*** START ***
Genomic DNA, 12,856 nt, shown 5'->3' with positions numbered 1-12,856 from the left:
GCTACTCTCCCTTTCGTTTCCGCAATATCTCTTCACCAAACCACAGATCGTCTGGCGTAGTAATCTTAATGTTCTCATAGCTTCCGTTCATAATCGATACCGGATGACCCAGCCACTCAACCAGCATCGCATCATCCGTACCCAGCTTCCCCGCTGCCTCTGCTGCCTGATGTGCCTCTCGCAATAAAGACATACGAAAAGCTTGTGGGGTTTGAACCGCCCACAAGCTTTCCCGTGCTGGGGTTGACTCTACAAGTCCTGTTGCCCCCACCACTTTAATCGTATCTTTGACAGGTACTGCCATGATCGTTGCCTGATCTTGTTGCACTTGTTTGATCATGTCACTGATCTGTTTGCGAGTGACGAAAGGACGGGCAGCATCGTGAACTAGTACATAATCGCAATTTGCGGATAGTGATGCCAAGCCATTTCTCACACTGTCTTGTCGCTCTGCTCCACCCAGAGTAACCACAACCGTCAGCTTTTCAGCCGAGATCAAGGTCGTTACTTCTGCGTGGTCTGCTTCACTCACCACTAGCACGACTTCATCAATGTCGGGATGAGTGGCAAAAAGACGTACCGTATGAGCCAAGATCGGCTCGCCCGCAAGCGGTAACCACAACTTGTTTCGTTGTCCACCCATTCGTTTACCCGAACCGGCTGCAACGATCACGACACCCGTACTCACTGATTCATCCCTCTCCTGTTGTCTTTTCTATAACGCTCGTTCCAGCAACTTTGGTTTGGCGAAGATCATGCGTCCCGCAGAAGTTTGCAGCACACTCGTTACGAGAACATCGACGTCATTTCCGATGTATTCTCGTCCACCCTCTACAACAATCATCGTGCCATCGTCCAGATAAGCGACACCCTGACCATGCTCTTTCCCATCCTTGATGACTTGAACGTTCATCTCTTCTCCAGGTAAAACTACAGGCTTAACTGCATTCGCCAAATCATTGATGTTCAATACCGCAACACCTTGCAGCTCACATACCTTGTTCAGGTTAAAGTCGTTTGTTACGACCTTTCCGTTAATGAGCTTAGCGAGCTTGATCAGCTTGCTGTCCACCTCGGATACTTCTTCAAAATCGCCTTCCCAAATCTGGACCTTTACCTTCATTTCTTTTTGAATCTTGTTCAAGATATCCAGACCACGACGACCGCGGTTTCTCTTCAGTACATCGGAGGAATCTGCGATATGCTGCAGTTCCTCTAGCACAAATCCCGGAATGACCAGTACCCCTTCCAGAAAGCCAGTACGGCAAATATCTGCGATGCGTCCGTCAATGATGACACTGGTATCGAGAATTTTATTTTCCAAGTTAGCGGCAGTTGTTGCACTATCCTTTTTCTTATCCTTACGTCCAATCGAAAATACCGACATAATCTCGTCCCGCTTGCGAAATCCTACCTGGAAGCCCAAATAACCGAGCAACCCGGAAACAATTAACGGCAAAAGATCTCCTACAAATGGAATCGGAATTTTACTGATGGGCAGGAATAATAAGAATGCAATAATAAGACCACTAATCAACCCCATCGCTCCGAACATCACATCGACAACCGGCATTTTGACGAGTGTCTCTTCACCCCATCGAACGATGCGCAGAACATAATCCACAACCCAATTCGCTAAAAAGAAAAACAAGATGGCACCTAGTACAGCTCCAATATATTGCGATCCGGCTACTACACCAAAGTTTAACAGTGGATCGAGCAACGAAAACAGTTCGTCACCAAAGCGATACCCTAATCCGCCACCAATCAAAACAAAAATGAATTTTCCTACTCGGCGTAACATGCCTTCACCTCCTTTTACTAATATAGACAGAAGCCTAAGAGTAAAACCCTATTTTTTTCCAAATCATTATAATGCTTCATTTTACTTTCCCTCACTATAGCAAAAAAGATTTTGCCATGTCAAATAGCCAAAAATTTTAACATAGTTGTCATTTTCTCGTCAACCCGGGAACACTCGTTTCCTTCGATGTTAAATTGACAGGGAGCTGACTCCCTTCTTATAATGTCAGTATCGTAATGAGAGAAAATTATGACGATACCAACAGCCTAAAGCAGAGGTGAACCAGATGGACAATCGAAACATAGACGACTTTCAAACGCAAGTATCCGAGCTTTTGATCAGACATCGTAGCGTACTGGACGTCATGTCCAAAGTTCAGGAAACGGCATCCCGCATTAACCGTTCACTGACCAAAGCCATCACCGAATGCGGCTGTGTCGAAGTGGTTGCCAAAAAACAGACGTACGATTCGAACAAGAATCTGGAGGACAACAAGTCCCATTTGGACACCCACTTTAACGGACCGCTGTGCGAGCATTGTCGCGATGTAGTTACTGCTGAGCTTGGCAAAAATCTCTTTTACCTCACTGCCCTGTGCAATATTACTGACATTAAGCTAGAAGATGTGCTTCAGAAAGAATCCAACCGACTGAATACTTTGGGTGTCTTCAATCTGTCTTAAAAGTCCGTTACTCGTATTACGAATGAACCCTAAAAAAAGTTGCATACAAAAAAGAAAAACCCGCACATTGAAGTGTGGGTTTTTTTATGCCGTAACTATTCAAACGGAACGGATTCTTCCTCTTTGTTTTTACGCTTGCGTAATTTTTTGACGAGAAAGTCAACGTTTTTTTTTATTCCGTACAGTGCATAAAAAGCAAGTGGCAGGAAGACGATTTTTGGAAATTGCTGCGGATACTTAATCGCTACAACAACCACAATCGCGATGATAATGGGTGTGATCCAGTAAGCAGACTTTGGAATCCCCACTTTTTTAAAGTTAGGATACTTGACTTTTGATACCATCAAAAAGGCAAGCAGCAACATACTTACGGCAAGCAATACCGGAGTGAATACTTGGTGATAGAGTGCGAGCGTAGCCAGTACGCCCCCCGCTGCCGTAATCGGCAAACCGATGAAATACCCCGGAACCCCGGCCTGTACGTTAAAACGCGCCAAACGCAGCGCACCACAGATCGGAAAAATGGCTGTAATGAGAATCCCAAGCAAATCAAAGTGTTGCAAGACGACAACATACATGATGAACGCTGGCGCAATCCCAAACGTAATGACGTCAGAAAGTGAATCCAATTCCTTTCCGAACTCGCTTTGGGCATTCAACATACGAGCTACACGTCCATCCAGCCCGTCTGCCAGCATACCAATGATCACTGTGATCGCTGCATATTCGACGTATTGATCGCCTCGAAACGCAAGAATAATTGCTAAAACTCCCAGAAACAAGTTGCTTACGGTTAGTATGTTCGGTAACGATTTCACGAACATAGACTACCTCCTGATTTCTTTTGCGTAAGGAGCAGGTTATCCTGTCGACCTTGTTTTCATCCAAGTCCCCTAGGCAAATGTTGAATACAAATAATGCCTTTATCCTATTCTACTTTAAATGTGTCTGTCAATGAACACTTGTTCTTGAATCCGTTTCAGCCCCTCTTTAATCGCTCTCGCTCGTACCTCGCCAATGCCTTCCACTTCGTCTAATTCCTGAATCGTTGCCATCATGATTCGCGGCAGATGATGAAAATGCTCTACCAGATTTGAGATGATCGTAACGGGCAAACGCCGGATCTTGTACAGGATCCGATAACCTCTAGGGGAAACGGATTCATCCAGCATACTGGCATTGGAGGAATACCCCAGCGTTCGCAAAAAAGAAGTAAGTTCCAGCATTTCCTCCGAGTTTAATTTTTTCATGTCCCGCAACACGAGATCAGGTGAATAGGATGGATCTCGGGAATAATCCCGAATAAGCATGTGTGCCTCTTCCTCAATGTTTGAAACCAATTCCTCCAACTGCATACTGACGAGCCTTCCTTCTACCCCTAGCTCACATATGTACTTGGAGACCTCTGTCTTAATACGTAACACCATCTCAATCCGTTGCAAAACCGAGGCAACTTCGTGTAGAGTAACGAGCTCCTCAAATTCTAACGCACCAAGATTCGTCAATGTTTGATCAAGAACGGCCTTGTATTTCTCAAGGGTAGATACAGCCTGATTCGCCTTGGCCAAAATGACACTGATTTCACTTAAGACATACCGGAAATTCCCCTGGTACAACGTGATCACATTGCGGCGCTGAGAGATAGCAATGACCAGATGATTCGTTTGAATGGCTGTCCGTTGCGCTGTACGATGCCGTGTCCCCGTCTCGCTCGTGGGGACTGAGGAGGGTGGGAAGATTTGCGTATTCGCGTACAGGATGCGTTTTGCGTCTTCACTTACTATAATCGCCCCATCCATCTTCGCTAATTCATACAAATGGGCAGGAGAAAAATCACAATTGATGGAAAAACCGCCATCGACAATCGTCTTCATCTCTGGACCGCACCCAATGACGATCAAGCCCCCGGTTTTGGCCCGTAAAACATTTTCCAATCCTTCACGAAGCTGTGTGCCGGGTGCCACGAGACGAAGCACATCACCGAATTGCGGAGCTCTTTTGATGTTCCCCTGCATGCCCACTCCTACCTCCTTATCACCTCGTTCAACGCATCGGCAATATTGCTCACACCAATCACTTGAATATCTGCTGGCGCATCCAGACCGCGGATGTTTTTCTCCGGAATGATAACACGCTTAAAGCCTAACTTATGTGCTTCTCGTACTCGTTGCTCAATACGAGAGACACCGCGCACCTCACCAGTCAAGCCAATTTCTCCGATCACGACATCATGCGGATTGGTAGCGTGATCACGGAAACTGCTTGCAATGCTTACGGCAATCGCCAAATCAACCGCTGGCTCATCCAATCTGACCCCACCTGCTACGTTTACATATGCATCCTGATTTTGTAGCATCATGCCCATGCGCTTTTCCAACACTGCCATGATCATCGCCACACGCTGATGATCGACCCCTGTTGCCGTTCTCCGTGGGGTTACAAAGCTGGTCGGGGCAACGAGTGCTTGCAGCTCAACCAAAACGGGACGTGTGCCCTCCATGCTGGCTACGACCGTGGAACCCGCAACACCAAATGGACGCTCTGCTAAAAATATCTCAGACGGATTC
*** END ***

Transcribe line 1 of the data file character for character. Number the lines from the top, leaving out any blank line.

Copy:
Genomic DNA, 12,856 nt, shown 5'->3' with positions numbered 1-12,856 from the left: